Dad grins from ear to ear, nearly forgetting his absent top teeth.

As the customer walks away, I stand motionless with an odd sense of confusion. So should I be something other than a common snicker doodle?

 Stay Weird.

1995: Crazy Cabbie

 

The school bell rings. Out of habit I glance up at the wall clock. 2:15 on the dot.

It’s the first day that I don’t have to leave fifteen minutes early to catch the city bus back to our apartment; Dad finally bought a new car.

As I load my backpack full of homework stuff, I spot the icky boys huddled by the iron-latticed windows. They point and snicker. Such dumb asses.

The bullies call out in my direction, “Hey Jenny, looks like your Dad drives a taxi now!”

I hesitate, “No he doesn’t.” Why does your face have to glow bright red every time?

“Well, it looks like him waiting outside for you in a yellow car with black checkers and a taxi sign.”

I lash back, “Shut up, you losers. You guys are so ugly, not even your own mothers would screw you.”

They look at me dumbfounded. Yes, Dad taught me to say that to jerks like you!

 I race down two flights of stairs and make a beeline for my father. The checkers that run alongside the yellow exterior blur together as I approach. I barely lift my head to check for oncoming traffic as I run across the street. I hop in our new cab—backpack and all—in one swift motion.

I can tell Dad wants to sit there and talk for a minute. Let’s go for fuck sake! We’re literally Al Bundy in real life.

Dad’s still beaming, though. “Boy! Thank God for my nephew. My family never does me any favors, especially not my brother’s evil fucking kids. But I gotta say, it was good of my nephew to let me know his cab company was unloading their old taxis for $300 a piece.”

When we get home, Dad inspects the car to see if he can remove the taxi sign and the checkers, but he’s afraid of leaving a hole in the roof. And a new paint job is worth more than the car.

“Ahh, fuck it, Jenny. Eventually, Daddy will find a way to get the checks off and that sign down, but for now, it runs! And that’s all I care about.”

Eventually usually means never.

 The following week, Dad starts hauling people around in the taxi. He never charges, though. More of his fake good Samaritan shit.

 Typically, we take Tammy to work at Taco Bell and then back to her apartment at the end of her shift. Tammy’s not exactly blood-related. She’s my Father’s ex-wife’s brother’s daughter. But for her and everyone else in town, Dad still calls himself, uncle.

Pretty soon the freaks in my class aren’t the only ones noticing the cab.

 Dad bursts into my room, “Jenny, the fucking owner of the cab company called and basically threatened me. He tried to accuse me of using this car as a taxi and competing with him. What an asshole! I told him to mind his own goddamn business and that I was only taking my niece to work every day. That cocksucker better not be following me. He messed with the wrong Greek, because I’m crazy.”

I don’t dare ask what he’s going to do, but I have a good idea.

The next time, Tammy rides in the back seat for her doctor’s appointment. Dad said, “She’s six months pregnant.”

How do these people come into our life? I wonder when Tammy will be out of the picture? Dad interrupts my boredom by swerving swiftly off the road.

He instructs us, “Now, I want both of you girls to stay in the car while I deal with this asshole.”

As he whips the door open and bolts out, I turn around to see what looks like a monster truck right behind us.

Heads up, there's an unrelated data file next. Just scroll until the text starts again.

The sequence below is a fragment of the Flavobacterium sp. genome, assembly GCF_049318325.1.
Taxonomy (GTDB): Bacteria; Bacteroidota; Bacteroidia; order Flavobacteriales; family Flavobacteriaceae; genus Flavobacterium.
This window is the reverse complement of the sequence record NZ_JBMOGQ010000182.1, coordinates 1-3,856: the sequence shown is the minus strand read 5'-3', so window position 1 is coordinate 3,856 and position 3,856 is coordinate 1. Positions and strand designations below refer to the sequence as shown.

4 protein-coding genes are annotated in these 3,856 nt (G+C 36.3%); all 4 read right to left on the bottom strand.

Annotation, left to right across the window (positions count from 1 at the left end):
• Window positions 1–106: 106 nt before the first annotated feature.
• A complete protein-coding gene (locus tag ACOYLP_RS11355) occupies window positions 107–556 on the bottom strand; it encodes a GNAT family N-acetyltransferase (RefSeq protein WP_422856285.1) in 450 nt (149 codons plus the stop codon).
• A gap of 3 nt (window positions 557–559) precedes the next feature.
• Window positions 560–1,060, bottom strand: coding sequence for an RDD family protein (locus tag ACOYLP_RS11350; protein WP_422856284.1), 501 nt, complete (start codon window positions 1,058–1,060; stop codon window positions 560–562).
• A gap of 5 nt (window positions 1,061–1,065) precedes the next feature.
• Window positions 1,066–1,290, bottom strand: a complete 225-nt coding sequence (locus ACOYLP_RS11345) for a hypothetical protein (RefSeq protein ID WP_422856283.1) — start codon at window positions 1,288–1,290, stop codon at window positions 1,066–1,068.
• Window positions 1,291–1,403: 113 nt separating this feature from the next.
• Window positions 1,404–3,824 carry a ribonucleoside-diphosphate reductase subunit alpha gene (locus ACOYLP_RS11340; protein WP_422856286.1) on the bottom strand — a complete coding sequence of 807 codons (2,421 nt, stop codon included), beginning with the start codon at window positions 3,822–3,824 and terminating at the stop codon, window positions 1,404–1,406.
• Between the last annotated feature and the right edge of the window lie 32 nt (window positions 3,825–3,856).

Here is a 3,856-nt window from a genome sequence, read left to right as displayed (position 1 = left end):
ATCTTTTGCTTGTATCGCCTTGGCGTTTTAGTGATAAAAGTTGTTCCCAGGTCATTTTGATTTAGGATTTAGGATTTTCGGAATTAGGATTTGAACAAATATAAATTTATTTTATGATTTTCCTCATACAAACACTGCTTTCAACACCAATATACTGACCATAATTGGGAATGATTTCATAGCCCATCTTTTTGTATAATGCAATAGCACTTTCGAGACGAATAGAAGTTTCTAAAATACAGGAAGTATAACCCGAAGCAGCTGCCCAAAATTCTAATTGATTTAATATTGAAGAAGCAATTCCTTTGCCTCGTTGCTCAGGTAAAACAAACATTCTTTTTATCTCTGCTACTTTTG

What the hell is going on? Oh wait…that must be the taxi guy! Shit.

 Dad walks right up to the truck and starts yelling at the guy inside. I can’t hear the taxi guy’s retort, but it can’t be good as I spy Dad’s neck veins throbbing.

Without warning, Dad plows his right arm into the truck.

Like a bolt of lightening, I barely register the event.

As he starts back toward the car, I swivel around in my seat. Thank God Tammy is here. You know how it is being alone with him after he’s all riled up.

 Dad re-enters with a charge, “That goddamn cock-sucking bastard! That’ll teach him for following me. I outta have his ass arrested for harassment!”

Tammy asks, “What happened Uncle Tommy? I hope I’m not causing you trouble.”

Thank God she asked him, because I don’t know what just went down back there. And I wouldn’t dare…

 “Well, Tammy, your Uncle had to teach that—pardon my language—that fucking asshole that it’s against the law to follow people. He’s pissed off because I bought this old cab from his company, but I couldn’t find a way to get the sign off yet. If they wanted it off, they should have done it themselves. But it doesn’t matter because Uncle’s not afraid of anyone or anything. Bet the bastard never thought a little midget like me could pop him a good one.”

Oh Jesus. He actually punched the guy. I remind myself, No matter what, never challenge him. You will lose. But you already knew that.

 After the confrontation, I wait for the police to arrest Dad, but they never come. The taxi guy disappears too.

He got away with it? I guess it’s not as bad as the time he threatened to drive his car through that restaurant’s window.

 Adrenaline makes Dad anxious for the ponies. “Come one Jenny, I want to go bet the last exacta for Belmont, today.” When we arrive, all the OTB guys kid Dad, “Hey Tom, we heard you were gonna try out for the strong man contest!” What’s the strong man contest? Why does everyone keep asking him that and laughing?

 The realization causes my face to burn again. Oh! Duh! They know he punched the guy out in broad daylight.

But Dad plays dumb. Does he know what they are talking about? Of course he does, you idiot. With his head held high, he places his favorite combination for the exacta, 4-3.

“Come on, Jenny. Let’s go home. Daddy can check the race later. I’m sick of these morons, already.”